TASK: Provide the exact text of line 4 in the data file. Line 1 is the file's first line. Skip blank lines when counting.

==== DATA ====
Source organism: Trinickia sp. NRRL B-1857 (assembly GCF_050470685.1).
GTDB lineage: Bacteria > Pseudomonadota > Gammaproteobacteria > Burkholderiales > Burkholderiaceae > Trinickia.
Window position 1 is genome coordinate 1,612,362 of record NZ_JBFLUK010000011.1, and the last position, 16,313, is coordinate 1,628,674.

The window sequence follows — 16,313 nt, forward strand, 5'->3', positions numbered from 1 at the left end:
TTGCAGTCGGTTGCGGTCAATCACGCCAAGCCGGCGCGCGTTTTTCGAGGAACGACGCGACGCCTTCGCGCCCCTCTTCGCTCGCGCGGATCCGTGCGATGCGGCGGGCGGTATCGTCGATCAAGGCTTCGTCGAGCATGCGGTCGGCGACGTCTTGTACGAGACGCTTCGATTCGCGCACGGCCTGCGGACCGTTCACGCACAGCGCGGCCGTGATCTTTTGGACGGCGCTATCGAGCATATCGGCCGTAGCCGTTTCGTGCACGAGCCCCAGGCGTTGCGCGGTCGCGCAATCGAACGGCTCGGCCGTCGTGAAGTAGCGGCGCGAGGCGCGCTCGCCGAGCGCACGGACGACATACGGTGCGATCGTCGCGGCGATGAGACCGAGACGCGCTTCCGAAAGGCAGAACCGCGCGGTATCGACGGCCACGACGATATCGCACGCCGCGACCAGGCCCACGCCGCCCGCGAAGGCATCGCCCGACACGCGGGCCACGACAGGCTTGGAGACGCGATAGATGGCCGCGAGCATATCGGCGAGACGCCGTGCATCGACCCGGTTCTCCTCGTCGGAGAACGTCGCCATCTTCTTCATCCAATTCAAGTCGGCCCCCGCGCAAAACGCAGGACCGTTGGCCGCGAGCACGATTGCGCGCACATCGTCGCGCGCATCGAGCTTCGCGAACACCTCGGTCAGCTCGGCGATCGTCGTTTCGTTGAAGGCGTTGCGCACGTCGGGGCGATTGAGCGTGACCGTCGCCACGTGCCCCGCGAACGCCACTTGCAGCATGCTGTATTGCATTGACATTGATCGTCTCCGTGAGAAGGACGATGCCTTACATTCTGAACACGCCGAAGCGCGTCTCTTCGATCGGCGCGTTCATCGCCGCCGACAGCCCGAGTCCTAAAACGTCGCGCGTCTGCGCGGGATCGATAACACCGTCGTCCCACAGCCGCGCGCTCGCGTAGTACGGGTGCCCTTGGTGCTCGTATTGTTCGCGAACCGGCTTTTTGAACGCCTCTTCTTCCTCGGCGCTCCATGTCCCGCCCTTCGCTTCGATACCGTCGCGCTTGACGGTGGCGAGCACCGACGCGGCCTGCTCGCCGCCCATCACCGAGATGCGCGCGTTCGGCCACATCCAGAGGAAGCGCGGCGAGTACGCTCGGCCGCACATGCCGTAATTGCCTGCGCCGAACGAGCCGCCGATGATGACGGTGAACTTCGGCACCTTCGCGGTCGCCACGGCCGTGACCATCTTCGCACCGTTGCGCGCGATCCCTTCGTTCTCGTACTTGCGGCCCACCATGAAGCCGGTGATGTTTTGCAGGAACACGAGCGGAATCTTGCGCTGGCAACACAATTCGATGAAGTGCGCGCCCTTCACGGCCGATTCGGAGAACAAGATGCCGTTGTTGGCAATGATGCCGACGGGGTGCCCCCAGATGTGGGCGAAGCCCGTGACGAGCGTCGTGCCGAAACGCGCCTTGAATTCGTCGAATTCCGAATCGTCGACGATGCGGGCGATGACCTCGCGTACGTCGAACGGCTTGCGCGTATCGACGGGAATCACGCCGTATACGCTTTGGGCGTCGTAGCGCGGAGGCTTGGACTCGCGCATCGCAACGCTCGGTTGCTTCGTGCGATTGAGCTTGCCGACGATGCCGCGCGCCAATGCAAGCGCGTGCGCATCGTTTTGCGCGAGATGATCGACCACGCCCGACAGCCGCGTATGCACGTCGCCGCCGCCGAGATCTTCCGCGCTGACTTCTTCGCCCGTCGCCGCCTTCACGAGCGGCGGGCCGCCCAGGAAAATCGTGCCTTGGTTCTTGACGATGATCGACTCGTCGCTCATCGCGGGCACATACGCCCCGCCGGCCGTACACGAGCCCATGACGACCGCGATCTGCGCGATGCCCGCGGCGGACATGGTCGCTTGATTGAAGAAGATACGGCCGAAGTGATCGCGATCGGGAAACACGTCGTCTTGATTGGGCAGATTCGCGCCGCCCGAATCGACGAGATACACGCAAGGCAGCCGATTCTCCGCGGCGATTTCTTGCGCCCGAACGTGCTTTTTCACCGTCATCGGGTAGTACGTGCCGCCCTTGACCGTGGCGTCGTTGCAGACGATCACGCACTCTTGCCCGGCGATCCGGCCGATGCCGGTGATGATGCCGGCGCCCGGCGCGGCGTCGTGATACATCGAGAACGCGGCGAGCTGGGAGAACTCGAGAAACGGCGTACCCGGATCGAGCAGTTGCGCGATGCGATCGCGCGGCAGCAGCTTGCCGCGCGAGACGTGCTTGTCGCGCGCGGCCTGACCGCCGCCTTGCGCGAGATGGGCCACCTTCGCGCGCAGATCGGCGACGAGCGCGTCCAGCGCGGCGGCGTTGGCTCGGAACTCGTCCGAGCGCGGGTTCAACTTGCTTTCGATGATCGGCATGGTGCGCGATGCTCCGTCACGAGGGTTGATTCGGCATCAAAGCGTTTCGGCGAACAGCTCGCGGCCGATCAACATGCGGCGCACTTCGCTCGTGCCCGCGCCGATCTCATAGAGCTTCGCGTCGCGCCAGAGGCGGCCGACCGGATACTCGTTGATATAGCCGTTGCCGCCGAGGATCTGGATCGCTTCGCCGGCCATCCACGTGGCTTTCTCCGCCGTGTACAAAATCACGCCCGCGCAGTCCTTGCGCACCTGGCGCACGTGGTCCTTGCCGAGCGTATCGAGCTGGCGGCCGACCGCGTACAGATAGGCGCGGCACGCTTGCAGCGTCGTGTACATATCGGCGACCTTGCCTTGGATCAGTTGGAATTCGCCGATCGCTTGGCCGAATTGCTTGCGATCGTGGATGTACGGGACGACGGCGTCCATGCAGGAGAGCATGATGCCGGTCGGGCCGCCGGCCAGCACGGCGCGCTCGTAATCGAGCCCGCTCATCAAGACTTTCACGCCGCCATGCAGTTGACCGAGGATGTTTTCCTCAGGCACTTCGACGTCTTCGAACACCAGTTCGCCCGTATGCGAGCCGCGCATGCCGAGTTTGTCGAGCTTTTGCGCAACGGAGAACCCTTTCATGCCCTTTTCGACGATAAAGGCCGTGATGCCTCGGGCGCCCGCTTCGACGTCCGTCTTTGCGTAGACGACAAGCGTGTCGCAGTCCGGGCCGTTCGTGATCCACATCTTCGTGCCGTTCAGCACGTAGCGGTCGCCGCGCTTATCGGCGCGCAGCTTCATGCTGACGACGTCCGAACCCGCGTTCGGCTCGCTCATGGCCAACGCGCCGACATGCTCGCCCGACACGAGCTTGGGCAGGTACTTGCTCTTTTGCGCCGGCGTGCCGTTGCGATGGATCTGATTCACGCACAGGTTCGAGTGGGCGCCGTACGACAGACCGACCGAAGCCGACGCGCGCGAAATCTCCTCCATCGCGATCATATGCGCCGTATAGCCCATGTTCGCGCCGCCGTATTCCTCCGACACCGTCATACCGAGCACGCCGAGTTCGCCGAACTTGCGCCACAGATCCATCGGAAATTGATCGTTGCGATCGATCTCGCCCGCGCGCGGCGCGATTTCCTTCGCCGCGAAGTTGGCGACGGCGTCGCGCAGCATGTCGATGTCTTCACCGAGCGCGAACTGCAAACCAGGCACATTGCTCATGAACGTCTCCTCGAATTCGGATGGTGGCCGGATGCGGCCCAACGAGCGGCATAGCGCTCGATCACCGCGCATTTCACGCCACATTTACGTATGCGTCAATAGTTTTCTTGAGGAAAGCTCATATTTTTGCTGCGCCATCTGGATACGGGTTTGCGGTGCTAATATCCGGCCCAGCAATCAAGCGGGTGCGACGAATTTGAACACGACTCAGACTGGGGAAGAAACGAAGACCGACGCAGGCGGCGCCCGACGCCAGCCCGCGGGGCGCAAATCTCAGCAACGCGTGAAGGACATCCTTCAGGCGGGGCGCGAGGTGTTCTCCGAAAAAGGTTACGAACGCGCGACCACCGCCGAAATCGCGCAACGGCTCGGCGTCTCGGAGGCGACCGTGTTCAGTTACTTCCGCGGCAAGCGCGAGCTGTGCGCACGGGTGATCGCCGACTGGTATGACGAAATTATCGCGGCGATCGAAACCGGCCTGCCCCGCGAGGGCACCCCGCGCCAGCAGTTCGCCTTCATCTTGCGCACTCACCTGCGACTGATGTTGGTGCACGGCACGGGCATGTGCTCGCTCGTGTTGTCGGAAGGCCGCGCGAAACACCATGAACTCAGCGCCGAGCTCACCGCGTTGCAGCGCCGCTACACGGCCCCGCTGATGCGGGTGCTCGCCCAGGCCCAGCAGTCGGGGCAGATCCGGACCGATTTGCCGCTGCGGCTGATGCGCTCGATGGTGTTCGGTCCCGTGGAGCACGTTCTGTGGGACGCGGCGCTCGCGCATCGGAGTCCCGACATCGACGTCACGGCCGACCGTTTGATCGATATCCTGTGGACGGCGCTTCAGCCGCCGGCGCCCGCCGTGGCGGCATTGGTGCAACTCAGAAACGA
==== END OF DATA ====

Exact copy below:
The window sequence follows — 16,313 nt, forward strand, 5'->3', positions numbered from 1 at the left end: